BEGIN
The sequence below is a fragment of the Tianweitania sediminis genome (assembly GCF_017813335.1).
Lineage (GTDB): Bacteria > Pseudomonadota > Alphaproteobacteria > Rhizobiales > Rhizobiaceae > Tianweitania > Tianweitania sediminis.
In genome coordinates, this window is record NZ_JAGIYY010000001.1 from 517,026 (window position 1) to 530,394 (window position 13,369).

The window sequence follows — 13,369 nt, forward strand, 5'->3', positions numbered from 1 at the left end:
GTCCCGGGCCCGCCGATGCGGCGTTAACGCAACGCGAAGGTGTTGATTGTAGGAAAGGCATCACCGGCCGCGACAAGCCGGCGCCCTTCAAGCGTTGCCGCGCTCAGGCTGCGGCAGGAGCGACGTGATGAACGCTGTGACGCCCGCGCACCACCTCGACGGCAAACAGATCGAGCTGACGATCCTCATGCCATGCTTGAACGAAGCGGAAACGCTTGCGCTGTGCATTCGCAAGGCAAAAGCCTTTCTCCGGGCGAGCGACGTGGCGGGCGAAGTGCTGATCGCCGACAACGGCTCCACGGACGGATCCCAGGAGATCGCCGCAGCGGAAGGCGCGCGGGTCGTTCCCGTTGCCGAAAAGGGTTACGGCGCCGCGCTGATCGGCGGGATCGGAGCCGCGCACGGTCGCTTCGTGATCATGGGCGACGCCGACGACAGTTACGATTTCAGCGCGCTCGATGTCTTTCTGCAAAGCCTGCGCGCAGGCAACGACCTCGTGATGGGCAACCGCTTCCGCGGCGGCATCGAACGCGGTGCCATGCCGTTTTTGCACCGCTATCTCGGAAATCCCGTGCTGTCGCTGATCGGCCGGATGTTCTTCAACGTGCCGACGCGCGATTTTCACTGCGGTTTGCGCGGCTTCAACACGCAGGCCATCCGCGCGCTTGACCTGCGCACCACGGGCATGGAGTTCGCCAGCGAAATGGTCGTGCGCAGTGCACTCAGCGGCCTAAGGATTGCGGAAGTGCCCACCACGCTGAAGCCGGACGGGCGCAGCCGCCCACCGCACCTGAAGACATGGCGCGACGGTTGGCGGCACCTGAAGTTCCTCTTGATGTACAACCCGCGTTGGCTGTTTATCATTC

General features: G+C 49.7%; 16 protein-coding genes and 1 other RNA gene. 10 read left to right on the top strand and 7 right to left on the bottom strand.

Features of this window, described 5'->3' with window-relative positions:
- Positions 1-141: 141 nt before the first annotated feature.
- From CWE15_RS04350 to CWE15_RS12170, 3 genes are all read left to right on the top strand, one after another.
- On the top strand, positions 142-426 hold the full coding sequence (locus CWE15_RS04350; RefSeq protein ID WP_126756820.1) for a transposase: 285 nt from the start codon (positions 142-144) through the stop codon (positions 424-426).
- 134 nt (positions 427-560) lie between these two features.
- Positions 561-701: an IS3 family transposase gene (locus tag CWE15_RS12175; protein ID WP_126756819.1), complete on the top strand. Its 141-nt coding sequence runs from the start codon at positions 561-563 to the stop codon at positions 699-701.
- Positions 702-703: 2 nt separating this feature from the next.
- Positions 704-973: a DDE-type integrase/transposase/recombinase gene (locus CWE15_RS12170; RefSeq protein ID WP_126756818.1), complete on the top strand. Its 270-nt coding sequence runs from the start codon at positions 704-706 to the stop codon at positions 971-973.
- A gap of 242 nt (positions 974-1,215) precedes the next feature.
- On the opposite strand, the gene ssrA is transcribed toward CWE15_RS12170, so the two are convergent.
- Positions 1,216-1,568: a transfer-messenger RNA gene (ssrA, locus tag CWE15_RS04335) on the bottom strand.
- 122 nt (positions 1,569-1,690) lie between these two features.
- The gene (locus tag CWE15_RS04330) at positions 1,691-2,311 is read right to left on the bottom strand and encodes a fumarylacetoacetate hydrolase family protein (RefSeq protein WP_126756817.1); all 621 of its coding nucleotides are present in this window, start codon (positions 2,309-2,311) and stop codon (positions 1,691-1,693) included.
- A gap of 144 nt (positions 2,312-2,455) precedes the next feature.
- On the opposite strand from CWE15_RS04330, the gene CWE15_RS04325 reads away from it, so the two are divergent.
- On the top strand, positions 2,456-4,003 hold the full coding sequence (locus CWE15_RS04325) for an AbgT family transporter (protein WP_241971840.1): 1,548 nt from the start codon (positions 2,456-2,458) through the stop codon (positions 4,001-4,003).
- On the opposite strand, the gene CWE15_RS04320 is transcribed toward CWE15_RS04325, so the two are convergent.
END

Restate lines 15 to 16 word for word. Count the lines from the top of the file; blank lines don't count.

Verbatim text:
- A gap of 242 nt (positions 974-1,215) precedes the next feature.
- On the opposite strand, the gene ssrA is transcribed toward CWE15_RS12170, so the two are convergent.